The Newtown Pentacle

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Archive for January 14th, 2019

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Flushing Bay, in today’s post.

– photo by Mitch Waxman

Last week I attended a meeting thrown by the NYC Parks Dept. detailing their $35 million dollar upgrades to the World Fair Marina in Flushing Bay. The plans involved relocating and rebuilding one of the docks, installing a new facility house and refueling dock, and installing a bunch of new street furniture on the public sections of the marina (benches, lamp posts etc.) It was my kind of meeting, truth be told, where the government people deliver their information in a punchy and well organized fashion, and public commentary is offered in a businesslike and terse fashion. My main interest in attending revolves around a long term bit of advocacy for Newtown Creek’s Queens shoreline which I’ve been working on, namely the creation of a similar marina on the Newtown Creek coastline Long Island City, and I wanted to take a look at “how it’s done” in the modern era.

Afterwards, a bit of time was spent outside with the camera and tripod, shooting into foggy darkness.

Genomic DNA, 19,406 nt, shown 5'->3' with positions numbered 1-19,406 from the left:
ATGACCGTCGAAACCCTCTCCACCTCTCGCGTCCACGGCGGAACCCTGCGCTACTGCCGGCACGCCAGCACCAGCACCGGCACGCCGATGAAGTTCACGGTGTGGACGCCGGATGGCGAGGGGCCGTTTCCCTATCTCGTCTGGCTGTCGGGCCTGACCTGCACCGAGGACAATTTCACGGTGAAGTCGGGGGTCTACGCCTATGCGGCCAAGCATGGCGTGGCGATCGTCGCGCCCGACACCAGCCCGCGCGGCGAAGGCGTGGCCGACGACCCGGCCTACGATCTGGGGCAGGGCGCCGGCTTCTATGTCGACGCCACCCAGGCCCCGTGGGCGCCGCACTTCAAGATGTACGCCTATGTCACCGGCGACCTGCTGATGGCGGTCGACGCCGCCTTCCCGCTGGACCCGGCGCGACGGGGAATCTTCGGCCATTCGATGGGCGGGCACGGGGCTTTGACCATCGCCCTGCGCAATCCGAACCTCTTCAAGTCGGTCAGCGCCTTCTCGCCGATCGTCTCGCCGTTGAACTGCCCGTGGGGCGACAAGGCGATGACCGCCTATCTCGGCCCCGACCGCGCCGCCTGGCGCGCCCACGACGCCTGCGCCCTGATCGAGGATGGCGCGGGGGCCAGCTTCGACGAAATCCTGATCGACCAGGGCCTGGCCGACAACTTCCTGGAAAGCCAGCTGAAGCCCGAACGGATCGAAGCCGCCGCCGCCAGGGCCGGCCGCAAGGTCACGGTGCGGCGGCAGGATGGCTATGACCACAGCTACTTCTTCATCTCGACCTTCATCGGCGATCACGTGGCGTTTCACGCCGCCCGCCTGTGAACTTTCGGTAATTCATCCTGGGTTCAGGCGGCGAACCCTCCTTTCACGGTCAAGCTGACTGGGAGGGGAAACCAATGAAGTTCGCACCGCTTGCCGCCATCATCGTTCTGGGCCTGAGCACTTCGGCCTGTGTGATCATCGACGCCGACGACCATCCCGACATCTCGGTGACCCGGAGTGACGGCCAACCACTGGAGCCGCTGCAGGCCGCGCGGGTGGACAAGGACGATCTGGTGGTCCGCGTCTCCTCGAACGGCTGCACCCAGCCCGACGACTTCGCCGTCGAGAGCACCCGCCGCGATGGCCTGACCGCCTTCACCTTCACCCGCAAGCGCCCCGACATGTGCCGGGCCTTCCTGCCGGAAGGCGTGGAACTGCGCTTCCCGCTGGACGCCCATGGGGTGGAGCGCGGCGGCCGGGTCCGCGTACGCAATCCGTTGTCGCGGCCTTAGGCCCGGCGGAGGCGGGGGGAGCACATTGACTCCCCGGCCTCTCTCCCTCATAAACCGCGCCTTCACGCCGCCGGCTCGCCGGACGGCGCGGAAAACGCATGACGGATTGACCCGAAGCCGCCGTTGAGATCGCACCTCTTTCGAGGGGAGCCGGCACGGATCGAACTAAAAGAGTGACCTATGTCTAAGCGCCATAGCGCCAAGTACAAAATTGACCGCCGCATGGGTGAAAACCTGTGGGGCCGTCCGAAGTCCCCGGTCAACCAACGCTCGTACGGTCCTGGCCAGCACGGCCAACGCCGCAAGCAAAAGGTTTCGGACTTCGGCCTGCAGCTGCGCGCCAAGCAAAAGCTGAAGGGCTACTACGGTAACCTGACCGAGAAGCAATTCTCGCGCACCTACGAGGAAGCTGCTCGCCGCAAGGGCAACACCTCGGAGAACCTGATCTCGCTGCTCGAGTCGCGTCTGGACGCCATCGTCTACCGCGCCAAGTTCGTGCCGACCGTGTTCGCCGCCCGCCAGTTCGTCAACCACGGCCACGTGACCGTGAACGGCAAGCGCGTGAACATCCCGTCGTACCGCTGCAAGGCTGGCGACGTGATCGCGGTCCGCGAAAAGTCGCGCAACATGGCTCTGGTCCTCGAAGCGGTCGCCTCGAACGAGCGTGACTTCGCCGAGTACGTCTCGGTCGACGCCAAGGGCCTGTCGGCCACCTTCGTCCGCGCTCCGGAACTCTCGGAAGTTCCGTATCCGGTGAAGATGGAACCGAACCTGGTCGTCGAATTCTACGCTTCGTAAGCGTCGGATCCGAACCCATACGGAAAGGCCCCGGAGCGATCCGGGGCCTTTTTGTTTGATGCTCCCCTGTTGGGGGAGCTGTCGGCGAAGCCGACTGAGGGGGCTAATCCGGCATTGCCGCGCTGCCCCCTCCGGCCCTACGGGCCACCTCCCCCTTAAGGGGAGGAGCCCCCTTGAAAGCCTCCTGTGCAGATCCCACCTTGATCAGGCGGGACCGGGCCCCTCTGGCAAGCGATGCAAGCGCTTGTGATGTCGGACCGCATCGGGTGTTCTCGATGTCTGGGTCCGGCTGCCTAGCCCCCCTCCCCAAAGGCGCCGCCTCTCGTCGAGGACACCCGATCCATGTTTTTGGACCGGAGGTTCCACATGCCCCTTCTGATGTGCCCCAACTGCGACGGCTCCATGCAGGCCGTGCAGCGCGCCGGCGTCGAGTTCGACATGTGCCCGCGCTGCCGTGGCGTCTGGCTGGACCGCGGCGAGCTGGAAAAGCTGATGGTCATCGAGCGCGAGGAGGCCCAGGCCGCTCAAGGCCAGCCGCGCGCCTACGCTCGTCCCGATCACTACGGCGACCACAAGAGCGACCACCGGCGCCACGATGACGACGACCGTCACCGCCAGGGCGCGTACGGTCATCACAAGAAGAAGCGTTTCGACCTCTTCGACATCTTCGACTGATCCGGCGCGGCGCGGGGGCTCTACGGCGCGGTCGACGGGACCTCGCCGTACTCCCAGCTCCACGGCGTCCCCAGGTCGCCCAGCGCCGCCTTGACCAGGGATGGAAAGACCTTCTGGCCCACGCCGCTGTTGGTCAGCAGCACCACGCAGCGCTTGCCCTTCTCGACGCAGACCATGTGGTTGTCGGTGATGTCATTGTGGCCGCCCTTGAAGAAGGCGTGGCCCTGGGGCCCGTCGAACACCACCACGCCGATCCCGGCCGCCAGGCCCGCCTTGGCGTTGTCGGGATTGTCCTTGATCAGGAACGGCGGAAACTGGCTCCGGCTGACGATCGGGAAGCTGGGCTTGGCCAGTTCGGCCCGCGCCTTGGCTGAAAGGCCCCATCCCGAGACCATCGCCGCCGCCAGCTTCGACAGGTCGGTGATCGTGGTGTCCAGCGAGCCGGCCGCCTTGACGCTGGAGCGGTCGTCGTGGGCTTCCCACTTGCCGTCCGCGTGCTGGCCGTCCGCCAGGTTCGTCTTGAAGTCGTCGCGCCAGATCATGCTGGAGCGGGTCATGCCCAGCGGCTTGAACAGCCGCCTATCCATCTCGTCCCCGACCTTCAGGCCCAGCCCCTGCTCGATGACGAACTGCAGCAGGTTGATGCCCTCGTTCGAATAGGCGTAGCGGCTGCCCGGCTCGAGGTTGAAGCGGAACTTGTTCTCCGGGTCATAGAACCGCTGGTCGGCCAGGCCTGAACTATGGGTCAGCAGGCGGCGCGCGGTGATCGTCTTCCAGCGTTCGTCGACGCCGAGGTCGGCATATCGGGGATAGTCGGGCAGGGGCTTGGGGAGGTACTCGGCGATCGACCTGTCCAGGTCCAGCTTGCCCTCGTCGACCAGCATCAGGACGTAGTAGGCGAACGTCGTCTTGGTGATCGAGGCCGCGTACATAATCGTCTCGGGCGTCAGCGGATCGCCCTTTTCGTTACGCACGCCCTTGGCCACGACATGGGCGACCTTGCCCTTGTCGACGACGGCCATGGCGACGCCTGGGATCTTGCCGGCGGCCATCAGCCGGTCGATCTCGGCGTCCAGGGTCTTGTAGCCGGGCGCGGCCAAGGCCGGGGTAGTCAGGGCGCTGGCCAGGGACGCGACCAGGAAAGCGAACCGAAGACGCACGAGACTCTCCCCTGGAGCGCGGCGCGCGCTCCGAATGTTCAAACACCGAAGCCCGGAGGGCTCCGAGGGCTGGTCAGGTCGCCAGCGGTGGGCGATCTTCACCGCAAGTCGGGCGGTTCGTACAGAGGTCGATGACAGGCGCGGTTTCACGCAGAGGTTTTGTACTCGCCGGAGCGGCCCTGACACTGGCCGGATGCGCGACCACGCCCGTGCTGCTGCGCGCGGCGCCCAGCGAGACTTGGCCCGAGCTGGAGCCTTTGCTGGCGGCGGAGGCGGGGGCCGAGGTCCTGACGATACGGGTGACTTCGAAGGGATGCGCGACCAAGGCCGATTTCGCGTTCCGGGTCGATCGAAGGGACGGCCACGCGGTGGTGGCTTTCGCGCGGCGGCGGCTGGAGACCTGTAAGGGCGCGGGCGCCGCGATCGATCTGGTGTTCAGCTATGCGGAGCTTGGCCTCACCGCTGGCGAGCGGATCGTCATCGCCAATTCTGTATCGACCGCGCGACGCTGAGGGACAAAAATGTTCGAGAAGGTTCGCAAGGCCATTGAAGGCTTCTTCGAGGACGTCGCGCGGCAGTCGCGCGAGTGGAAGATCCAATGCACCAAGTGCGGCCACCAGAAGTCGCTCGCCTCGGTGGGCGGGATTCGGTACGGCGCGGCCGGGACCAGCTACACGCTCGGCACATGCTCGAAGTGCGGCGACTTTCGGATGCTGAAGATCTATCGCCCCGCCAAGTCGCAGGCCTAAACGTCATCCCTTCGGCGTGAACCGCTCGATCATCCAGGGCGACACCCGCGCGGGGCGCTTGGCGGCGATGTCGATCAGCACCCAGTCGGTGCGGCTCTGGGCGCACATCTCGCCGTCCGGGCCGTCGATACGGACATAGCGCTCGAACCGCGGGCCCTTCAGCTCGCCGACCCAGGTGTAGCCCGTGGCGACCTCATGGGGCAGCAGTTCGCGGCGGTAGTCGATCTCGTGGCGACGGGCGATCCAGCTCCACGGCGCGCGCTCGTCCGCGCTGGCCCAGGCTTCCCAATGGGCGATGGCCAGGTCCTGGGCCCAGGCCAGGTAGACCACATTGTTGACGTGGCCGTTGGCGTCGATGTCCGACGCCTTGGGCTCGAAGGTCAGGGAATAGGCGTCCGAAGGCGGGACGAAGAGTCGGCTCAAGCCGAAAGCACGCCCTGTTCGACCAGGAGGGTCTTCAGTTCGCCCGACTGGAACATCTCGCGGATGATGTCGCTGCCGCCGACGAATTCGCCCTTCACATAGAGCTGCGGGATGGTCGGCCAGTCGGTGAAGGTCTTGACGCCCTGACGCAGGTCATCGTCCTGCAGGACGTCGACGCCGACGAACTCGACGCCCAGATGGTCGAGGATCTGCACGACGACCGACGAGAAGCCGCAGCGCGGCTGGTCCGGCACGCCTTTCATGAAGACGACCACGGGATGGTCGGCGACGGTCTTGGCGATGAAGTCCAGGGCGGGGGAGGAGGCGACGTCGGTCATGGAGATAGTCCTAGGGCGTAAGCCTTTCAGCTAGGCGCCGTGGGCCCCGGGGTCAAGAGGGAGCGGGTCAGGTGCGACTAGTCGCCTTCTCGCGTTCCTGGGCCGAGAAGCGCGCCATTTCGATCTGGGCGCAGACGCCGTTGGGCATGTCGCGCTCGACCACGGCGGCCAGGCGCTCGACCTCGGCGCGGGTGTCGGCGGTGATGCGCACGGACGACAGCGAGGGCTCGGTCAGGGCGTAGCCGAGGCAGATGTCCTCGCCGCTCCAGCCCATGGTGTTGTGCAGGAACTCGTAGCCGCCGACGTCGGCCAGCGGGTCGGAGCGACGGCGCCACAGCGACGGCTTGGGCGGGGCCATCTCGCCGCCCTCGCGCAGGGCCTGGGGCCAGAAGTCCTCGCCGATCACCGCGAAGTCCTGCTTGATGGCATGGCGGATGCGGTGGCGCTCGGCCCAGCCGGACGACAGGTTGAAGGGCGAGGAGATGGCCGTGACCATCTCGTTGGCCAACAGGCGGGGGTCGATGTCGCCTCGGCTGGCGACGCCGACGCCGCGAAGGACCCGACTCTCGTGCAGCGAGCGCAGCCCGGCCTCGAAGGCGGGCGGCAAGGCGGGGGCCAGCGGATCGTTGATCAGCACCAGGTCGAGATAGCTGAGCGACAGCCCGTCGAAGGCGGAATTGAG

– photo by Mitch Waxman

Just like the Dutch Kills tributary of Newtown Creek, the NYC DEP has been experimenting with the installation and planting of greenery, specifically Saw Grasses, in the littoral zones at Flushing Bay. Littoral means the intertidal area of the shoreline, and they’re engaged in the project for the same reasons that they are at Newtown Creek – mitigating the long term environmental consequences of an abundance of their Combined Sewer Outfalls on the waterway. DEP, or the New York City Department of Environmental Protection if you must, inherited a messy combination of underground pipes from precursor agencies when their organization was created during a 1983 City charter revision, many of which were installed in a hodge podge manner and prior to the Federal Clean Water act.

Due to the outfalls, a lot of raw sewage has historically found its way into area waterways, and the section of Flushing Bay nearby LaGuardia Airport and the World Fair Marina is notoriously and reliably smelly. The creation of these engineered wetlands is an attempt to harness the curative powers and mechanisms of nature in pursuance of fixing a manmade problem.

– photo by Mitch Waxman

This is the section of the north shore of Queens which isn’t forbidden, as a note. There’s a NYC Parks property which sits between the water and the Grand Central Parkway called the Flushing Bay Promenade. It’s 1.4 miles long, starts at the equivalent of 27th avenue, and is a modern addition to the Flushing Meadows Corona Park facility whose creation was funded by the NYC DEP in return for Parks allowing them to build a sewer retention tank in the main park.

When it warms up a bit, I plan on bringing the camera back out here to the promenade and do some exploring.


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Written by Mitch Waxman

January 14, 2019 at 11:00 am

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